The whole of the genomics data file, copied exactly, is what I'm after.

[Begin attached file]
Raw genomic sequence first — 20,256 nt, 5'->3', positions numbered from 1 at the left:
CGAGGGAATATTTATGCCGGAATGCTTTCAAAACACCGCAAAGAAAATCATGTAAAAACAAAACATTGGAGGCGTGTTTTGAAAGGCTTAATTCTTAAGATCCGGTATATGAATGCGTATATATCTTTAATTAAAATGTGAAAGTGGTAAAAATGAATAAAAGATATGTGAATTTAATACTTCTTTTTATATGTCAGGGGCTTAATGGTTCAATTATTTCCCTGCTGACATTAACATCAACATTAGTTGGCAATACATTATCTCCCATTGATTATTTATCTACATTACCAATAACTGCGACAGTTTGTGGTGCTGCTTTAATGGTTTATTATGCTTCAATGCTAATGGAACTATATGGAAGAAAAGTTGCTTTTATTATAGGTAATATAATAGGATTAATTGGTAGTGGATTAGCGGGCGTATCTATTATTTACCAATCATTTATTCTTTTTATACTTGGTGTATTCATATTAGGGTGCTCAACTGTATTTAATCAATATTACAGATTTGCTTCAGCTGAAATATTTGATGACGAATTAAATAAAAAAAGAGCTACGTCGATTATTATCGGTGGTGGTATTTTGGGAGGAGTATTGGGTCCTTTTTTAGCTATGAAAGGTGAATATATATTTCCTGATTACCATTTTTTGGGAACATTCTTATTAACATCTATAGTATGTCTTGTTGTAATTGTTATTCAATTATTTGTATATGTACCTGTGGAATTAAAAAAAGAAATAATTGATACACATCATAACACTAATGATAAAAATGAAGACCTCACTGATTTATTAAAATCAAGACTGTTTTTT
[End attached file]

Raw genomic sequence first — 20,256 nt, 5'->3', positions numbered from 1 at the left:
CGAGGGAATATTTATGCCGGAATGCTTTCAAAACACCGCAAAGAAAATCATGTAAAAACAAAACATTGGAGGCGTGTTTTGAAAGGCTTAATTCTTAAGATCCGGTATATGAATGCGTATATATCTTTAATTAAAATGTGAAAGTGGTAAAAATGAATAAAAGATATGTGAATTTAATACTTCTTTTTATATGTCAGGGGCTTAATGGTTCAATTATTTCCCTGCTGACATTAACATCAACATTAGTTGGCAATACATTATCTCCCATTGATTATTTATCTACATTACCAATAACTGCGACAGTTTGTGGTGCTGCTTTAATGGTTTATTATGCTTCAATGCTAATGGAACTATATGGAAGAAAAGTTGCTTTTATTATAGGTAATATAATAGGATTAATTGGTAGTGGATTAGCGGGCGTATCTATTATTTACCAATCATTTATTCTTTTTATACTTGGTGTATTCATATTAGGGTGCTCAACTGTATTTAATCAATATTACAGATTTGCTTCAGCTGAAATATTTGATGACGAATTAAATAAAAAAAGAGCTACGTCGATTATTATCGGTGGTGGTATTTTGGGAGGAGTATTGGGTCCTTTTTTAGCTATGAAAGGTGAATATATATTTCCTGATTACCATTTTTTGGGAACATTCTTATTAACATCTATAGTATGTCTTGTTGTAATTGTTATTCAATTATTTGTATATGTACCTGTGGAATTAAAAAAAGAAATAATTGATACACATCATAACACTAATGATAAAAATGAAGACCTCACTGATTTATTAAAATCAAGACTGTTTTTT